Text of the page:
Treasury on Friday released the final figures for fiscal 2009, announcing a $1.417 trillion deficit for the year. That’s roughly in line with CBO’s Oct. 7 estimate of $1.409 trillion.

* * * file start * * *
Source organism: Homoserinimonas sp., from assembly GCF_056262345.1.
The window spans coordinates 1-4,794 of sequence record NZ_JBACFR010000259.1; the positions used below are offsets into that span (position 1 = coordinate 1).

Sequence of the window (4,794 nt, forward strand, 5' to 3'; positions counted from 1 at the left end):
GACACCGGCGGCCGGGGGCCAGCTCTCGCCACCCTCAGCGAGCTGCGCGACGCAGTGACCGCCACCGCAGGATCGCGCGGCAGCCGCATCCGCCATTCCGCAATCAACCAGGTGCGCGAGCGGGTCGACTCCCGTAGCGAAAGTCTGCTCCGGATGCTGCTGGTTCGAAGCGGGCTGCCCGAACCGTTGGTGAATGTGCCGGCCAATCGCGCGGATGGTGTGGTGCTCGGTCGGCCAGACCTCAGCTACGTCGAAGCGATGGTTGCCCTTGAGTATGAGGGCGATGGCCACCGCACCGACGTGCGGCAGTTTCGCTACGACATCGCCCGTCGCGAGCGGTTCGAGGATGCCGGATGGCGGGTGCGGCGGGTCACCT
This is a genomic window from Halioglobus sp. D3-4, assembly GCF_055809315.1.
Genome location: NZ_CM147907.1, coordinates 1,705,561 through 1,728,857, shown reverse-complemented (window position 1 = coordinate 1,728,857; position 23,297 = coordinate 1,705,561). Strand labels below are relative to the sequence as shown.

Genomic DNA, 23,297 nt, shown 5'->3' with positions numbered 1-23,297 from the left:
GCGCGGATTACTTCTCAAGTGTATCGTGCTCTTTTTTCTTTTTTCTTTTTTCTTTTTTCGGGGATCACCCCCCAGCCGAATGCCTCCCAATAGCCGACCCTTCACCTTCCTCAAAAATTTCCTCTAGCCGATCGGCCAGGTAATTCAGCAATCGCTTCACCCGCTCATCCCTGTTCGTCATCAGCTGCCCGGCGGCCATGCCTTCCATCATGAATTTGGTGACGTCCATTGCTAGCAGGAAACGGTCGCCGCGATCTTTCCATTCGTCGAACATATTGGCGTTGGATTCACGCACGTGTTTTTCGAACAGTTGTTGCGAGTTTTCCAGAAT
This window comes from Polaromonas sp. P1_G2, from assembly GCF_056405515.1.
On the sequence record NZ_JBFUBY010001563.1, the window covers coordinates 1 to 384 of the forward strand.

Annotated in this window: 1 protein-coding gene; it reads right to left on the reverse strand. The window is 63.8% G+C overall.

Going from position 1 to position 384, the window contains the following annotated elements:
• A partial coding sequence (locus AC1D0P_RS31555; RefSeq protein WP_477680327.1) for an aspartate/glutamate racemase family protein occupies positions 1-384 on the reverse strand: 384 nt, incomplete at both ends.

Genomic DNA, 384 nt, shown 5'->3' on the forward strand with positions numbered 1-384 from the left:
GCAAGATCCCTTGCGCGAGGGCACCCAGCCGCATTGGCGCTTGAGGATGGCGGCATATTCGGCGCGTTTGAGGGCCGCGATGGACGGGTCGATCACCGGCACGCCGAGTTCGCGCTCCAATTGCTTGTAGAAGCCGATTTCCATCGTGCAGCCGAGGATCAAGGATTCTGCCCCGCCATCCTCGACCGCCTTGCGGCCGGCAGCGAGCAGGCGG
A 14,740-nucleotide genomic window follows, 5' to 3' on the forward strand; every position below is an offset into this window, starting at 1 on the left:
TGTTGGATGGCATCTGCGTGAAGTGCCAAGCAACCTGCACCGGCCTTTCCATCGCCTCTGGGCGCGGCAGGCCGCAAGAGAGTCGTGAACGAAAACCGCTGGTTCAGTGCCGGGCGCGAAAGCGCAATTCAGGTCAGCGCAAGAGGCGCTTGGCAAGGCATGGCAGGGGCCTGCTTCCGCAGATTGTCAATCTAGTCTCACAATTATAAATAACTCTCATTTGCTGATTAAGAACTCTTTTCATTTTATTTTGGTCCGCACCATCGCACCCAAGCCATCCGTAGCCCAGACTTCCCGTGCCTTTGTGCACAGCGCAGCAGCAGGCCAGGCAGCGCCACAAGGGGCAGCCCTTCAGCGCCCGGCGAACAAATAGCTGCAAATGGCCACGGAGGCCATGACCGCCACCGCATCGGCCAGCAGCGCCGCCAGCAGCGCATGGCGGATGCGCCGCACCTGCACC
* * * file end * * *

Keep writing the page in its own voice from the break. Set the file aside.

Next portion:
Federal interest payments fell 15 percent to $383.4 billion in the year ended in September, even as the U.S. debt rose 18 percent to $11.9 trillion. That borrowing filled the gap as federal spending rose 18 percent to $3.522 trillion, while revenues fell 17 percent to $2.105 trillion. Budget hawks warn that there is some peril to the United States from its currently enviable credit situation, in which investors have willing accepted little return on their money in exchange for the safe haven of Treasury securities. Lawmakers may not be getting a clear signal of how interest payments on the federal debt will devour Treasury’s coffers in the near future. “What the public and policymakers need to come to grips with — quickly — is that annual interest payments will grow rapidly in the next decade and are projected to reach $800 billion by 2019 — equivalent to more than a third of all individual income tax receipts for that year,” said Charles S. Konigsberg, chief budget counsel at the nonprofit Concord Coalition.